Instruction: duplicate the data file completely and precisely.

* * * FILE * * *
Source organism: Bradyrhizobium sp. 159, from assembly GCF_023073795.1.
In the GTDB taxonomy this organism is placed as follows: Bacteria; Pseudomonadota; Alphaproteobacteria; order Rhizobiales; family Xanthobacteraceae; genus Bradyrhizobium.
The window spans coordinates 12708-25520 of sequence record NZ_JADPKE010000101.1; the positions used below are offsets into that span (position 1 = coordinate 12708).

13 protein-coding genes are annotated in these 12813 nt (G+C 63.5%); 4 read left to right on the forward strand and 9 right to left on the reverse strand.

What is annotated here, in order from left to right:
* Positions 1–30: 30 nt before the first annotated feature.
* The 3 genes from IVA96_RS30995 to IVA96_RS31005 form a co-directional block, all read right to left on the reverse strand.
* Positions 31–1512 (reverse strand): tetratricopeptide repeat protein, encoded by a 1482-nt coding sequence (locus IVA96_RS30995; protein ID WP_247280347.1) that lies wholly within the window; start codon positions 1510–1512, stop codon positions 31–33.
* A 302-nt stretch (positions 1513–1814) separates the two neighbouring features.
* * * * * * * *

Source organism: Bradyrhizobium sp. 159, from assembly GCF_023073795.1.
In the GTDB taxonomy this organism is placed as follows: Bacteria; Pseudomonadota; Alphaproteobacteria; order Rhizobiales; family Xanthobacteraceae; genus Bradyrhizobium.
The window spans coordinates 12708-25520 of sequence record NZ_JADPKE010000101.1; the positions used below are offsets into that span (position 1 = coordinate 12708).

13 protein-coding genes are annotated in these 12813 nt (G+C 63.5%); 4 read left to right on the forward strand and 9 right to left on the reverse strand.

What is annotated here, in order from left to right:
* Positions 1–30: 30 nt before the first annotated feature.
* The 3 genes from IVA96_RS30995 to IVA96_RS31005 form a co-directional block, all read right to left on the reverse strand.
* Positions 31–1512 (reverse strand): tetratricopeptide repeat protein, encoded by a 1482-nt coding sequence (locus IVA96_RS30995; protein ID WP_247280347.1) that lies wholly within the window; start codon positions 1510–1512, stop codon positions 31–33.
* A 302-nt stretch (positions 1513–1814) separates the two neighbouring features.